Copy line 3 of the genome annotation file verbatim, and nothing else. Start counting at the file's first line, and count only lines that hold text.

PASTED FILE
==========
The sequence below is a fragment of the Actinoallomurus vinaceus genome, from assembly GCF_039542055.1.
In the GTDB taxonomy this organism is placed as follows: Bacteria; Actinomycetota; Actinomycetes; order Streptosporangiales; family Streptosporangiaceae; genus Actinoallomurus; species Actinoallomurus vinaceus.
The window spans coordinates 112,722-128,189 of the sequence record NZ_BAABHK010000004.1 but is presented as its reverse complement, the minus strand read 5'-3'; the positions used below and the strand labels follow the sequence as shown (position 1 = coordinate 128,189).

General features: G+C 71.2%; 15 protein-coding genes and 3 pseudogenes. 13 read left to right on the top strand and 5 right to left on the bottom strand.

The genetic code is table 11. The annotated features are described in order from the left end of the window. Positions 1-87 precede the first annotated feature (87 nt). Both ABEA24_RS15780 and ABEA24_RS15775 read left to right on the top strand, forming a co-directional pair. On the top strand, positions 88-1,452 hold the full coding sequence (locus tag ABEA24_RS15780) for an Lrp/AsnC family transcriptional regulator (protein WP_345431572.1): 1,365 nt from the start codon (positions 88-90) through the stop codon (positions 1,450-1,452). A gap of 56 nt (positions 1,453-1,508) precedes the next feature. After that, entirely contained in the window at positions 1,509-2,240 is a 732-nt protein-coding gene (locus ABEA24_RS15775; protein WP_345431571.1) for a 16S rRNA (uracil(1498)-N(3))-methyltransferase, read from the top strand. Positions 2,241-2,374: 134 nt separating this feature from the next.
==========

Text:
The window spans coordinates 112,722-128,189 of the sequence record NZ_BAABHK010000004.1 but is presented as its reverse complement, the minus strand read 5'-3'; the positions used below and the strand labels follow the sequence as shown (position 1 = coordinate 128,189).